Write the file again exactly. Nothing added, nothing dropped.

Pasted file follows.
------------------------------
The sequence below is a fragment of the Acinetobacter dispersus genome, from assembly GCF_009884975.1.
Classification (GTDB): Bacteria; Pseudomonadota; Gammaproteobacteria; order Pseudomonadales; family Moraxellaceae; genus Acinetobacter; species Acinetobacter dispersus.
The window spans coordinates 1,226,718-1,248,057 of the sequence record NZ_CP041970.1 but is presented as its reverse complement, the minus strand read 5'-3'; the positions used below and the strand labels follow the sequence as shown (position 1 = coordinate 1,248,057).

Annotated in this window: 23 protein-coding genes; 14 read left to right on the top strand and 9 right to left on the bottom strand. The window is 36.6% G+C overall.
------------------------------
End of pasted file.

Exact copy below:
The sequence below is a fragment of the Acinetobacter dispersus genome, from assembly GCF_009884975.1.
Classification (GTDB): Bacteria; Pseudomonadota; Gammaproteobacteria; order Pseudomonadales; family Moraxellaceae; genus Acinetobacter; species Acinetobacter dispersus.
The window spans coordinates 1,226,718-1,248,057 of the sequence record NZ_CP041970.1 but is presented as its reverse complement, the minus strand read 5'-3'; the positions used below and the strand labels follow the sequence as shown (position 1 = coordinate 1,248,057).

Annotated in this window: 23 protein-coding genes; 14 read left to right on the top strand and 9 right to left on the bottom strand. The window is 36.6% G+C overall.